The University would see a modest funding increase under a funding formula proposed last week by House Republicans compared to the governor’s current budget.
The Republican plan would give about $1.3 million more to the University’s Ann Arbor branch — a 0.4 percent increase over Gov. Jennifer Granholm’s higher education budget for next year. Of the 15 public universities considered in the formula, 11 would see funding increases and four would lose funding.
Proposed by Republican members of the House Appropriations Subcommittee on Higher Education, the formula would determine how much money universities receive from the state, based on enrollment, degrees awarded and the amount of federally funded research conducted.
University Vice President for Government Affairs Cynthia Wilbanks acknowledged the formula’s increase, but she said the gap between it and Granholm’s proposal may close next year if the governor’s budget restores the $30 million higher education cut she made in March.
The University received $141 million for research this year, but would have received $371 million without the 40 percent cap on the amount of matching funds a university can receive from the state. The University performed 63 percent of all federally funded research conducted by Michigan universities, according to data from the non-partisan House Fiscal Agency. The next largest recipient of federal funding was Michigan State University, with 17.4 percent of research conducted.
Wilbanks said the cap seems to work against economic growth that is tied to research.
“Perceptually the idea of a cap appears to run counter to the other goals of state policy-makers to try to generate additional economic activity. There are three research universities in the state — the University of Michigan, Michigan State, and Wayne State — and we are all expected to be a very robust engine of economic activity, very much related to our research activity — the two are not disconnected,” she said.
Rep. Jerry Kooiman (R-Grand Rapids), who serves on the subcommittee, said the cap is necessary and can be changed in the future.
“U-M is the big dog in terms of research dollars and we don’t have enough money in our budget,” Kooiman said.
Rep. Rich Brown (D-Bessemer), who also serves on the committee, said he was not pleased with the formula.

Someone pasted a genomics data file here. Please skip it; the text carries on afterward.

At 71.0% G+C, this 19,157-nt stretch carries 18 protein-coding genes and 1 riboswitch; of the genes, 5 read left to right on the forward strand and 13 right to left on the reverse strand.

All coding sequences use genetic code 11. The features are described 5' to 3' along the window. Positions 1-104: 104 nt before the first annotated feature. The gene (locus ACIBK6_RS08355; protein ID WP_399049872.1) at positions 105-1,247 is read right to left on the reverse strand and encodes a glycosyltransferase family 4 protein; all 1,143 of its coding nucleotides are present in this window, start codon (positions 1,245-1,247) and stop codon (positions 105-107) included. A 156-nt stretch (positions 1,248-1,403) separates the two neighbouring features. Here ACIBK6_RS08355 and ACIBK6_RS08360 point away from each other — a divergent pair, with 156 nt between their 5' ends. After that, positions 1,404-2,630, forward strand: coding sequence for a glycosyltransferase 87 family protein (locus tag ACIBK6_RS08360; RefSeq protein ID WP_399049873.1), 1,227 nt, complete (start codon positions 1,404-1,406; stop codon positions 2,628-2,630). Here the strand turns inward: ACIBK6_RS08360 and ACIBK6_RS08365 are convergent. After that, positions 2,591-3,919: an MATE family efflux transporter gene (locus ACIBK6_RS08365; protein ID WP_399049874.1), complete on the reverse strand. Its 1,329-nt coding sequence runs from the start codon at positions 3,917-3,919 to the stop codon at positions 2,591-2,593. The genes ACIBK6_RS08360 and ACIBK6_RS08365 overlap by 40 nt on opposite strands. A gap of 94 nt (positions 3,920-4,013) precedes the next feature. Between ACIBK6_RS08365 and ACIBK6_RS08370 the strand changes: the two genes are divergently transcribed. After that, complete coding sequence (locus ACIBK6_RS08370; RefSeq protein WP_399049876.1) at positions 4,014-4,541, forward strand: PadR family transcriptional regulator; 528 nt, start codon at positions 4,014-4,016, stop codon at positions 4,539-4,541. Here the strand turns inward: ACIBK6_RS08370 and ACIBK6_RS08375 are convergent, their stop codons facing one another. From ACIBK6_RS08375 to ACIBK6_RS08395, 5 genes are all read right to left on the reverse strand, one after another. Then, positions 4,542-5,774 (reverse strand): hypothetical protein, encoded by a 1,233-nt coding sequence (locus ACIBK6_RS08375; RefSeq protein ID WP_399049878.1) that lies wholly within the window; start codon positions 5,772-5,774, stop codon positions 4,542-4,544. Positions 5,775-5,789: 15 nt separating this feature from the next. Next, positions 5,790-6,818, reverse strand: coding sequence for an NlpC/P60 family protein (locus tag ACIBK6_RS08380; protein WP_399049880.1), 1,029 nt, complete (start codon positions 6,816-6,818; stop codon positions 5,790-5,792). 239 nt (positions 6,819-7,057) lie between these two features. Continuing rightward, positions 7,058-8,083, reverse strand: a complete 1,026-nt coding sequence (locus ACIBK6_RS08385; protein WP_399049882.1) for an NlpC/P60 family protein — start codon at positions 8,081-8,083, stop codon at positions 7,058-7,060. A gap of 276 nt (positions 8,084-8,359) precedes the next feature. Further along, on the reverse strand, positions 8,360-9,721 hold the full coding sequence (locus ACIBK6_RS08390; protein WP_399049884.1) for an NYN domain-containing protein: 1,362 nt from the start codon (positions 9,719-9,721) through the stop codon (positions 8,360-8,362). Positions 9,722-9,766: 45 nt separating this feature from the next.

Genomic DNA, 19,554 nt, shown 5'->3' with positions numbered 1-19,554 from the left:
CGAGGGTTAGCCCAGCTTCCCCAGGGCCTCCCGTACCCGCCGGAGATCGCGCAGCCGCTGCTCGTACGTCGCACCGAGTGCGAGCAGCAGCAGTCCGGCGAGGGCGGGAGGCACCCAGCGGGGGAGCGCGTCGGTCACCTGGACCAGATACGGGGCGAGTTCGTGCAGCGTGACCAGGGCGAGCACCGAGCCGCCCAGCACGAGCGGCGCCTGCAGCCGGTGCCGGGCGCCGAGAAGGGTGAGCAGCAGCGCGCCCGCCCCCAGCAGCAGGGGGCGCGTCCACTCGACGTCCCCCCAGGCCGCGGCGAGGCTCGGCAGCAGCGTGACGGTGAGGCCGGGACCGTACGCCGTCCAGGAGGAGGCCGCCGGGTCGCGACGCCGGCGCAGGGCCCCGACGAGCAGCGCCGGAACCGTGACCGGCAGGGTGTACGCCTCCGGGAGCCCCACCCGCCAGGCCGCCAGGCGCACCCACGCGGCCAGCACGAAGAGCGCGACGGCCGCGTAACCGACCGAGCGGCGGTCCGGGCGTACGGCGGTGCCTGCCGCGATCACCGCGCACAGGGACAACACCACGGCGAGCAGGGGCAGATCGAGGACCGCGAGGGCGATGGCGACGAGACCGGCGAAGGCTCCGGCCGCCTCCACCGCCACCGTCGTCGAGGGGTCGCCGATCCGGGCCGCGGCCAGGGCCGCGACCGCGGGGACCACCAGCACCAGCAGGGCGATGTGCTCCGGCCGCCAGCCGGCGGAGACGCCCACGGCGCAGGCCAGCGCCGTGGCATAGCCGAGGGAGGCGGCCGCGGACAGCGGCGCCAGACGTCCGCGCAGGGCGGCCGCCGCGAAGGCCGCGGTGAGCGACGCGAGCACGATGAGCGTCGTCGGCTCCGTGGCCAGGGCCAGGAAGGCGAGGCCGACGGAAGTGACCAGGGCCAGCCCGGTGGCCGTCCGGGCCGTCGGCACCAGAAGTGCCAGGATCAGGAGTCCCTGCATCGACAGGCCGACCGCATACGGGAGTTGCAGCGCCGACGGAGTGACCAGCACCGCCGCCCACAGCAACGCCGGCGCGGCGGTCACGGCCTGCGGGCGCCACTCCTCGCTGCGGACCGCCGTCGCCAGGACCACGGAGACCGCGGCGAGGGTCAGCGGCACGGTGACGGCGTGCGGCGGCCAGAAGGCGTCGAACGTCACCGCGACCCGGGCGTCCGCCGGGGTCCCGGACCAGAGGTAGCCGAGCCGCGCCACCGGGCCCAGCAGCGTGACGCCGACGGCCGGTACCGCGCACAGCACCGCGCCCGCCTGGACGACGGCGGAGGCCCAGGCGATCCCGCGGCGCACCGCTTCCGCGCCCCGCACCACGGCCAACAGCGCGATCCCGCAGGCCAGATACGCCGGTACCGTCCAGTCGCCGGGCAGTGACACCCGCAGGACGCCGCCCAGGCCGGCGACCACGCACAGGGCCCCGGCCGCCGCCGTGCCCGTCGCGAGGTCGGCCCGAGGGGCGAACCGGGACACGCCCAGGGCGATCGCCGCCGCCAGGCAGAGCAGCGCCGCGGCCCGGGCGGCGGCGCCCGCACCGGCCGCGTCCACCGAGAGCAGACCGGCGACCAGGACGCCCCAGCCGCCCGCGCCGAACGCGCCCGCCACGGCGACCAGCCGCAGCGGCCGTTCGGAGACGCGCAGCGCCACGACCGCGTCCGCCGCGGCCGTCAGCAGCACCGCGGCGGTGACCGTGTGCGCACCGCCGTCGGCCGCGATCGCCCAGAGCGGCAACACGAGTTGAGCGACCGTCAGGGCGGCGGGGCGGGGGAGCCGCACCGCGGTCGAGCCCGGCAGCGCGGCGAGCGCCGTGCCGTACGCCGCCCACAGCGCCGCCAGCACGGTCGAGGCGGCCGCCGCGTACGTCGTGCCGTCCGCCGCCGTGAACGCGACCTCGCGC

“In order to get money to some universities it takes money away from other universities. I think the effect it will have on some universities in the state will be very, very detrimental,” Brown said.
Brown said the research cap was set arbitrarily because the University is too successful in drawing federal research money. Brown was not sure when the formula would come to a vote in the subcommittee, but said he and his fellow Democrats may try to change the cap and use other indicators for the formula.
Enrollment would be weighted to give more money for in-state students over their out-of-state counterparts. Each full-time in-state student would be worth $2,190 to universities and each of their out-of-state peers would be worth $1,642. Wilbanks said the University and other schools play a large draw for out-of-state students to come, live and work in Michigan, adding to the state’s economy. Wilbanks said she worried that if the formula was adopted it could mean stagnant funding from the state.
The degrees awarded to students will also be evaluated on a weighed scale: engineering, technology and healthcare-related degrees will be worth twice as much as natural science or agriculture degrees and four-times as much as general studies degrees.
Wilbanks said if the formula became law, state support for the University could become stagnant, but that there should be understanding towards the formula.
“I think we should all be sympathetic to looking at a rational way of looking at the issues here. What looks rational to one institution may look irrational to another,” Wilbanks said.